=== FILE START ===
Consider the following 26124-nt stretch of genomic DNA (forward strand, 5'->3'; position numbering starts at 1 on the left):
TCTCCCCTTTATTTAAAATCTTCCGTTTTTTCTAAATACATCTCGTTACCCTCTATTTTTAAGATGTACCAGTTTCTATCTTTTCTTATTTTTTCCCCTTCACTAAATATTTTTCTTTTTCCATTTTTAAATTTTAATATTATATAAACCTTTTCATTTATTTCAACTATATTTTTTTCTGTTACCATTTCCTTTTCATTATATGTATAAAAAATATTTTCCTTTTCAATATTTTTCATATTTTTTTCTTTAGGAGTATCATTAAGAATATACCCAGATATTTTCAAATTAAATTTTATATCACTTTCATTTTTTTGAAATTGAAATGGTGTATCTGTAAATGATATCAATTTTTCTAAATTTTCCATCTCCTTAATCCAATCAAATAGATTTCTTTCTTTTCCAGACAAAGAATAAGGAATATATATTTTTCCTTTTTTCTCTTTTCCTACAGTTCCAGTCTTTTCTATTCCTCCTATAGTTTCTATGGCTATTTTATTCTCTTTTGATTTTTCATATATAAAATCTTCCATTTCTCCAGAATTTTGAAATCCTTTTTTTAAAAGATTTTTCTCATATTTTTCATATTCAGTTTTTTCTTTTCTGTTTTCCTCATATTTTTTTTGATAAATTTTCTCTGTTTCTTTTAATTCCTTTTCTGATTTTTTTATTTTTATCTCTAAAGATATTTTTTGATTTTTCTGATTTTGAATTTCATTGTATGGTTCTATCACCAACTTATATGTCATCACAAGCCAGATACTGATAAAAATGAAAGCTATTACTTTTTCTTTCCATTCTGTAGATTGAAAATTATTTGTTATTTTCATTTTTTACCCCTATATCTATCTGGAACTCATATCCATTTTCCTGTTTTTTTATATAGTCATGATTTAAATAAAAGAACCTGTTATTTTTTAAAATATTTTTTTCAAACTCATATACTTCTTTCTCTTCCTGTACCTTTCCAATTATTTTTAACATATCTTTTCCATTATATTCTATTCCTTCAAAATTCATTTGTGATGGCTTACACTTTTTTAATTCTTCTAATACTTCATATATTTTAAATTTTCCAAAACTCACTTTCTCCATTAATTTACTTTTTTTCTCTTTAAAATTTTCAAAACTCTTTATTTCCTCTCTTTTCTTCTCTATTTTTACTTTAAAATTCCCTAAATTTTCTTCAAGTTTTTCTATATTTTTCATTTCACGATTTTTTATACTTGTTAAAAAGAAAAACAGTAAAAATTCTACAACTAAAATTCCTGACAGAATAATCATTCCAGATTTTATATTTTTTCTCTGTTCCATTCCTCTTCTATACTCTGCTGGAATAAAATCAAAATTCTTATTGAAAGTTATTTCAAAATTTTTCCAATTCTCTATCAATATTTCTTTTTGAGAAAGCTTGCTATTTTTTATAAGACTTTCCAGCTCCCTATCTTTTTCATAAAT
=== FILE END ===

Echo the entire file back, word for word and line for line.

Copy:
Consider the following 26124-nt stretch of genomic DNA (forward strand, 5'->3'; position numbering starts at 1 on the left):
TCTCCCCTTTATTTAAAATCTTCCGTTTTTTCTAAATACATCTCGTTACCCTCTATTTTTAAGATGTACCAGTTTCTATCTTTTCTTATTTTTTCCCCTTCACTAAATATTTTTCTTTTTCCATTTTTAAATTTTAATATTATATAAACCTTTTCATTTATTTCAACTATATTTTTTTCTGTTACCATTTCCTTTTCATTATATGTATAAAAAATATTTTCCTTTTCAATATTTTTCATATTTTTTTCTTTAGGAGTATCATTAAGAATATACCCAGATATTTTCAAATTAAATTTTATATCACTTTCATTTTTTTGAAATTGAAATGGTGTATCTGTAAATGATATCAATTTTTCTAAATTTTCCATCTCCTTAATCCAATCAAATAGATTTCTTTCTTTTCCAGACAAAGAATAAGGAATATATATTTTTCCTTTTTTCTCTTTTCCTACAGTTCCAGTCTTTTCTATTCCTCCTATAGTTTCTATGGCTATTTTATTCTCTTTTGATTTTTCATATATAAAATCTTCCATTTCTCCAGAATTTTGAAATCCTTTTTTTAAAAGATTTTTCTCATATTTTTCATATTCAGTTTTTTCTTTTCTGTTTTCCTCATATTTTTTTTGATAAATTTTCTCTGTTTCTTTTAATTCCTTTTCTGATTTTTTTATTTTTATCTCTAAAGATATTTTTTGATTTTTCTGATTTTGAATTTCATTGTATGGTTCTATCACCAACTTATATGTCATCACAAGCCAGATACTGATAAAAATGAAAGCTATTACTTTTTCTTTCCATTCTGTAGATTGAAAATTATTTGTTATTTTCATTTTTTACCCCTATATCTATCTGGAACTCATATCCATTTTCCTGTTTTTTTATATAGTCATGATTTAAATAAAAGAACCTGTTATTTTTTAAAATATTTTTTTCAAACTCATATACTTCTTTCTCTTCCTGTACCTTTCCAATTATTTTTAACATATCTTTTCCATTATATTCTATTCCTTCAAAATTCATTTGTGATGGCTTACACTTTTTTAATTCTTCTAATACTTCATATATTTTAAATTTTCCAAAACTCACTTTCTCCATTAATTTACTTTTTTTCTCTTTAAAATTTTCAAAACTCTTTATTTCCTCTCTTTTCTTCTCTATTTTTACTTTAAAATTCCCTAAATTTTCTTCAAGTTTTTCTATATTTTTCATTTCACGATTTTTTATACTTGTTAAAAAGAAAAACAGTAAAAATTCTACAACTAAAATTCCTGACAGAATAATCATTCCAGATTTTATATTTTTTCTCTGTTCCATTCCTCTTCTATACTCTGCTGGAATAAAATCAAAATTCTTATTGAAAGTTATTTCAAAATTTTTCCAATTCTCTATCAATATTTCTTTTTGAGAAAGCTTGCTATTTTTTATAAGACTTTCCAGCTCCCTATCTTTTTCATAAAT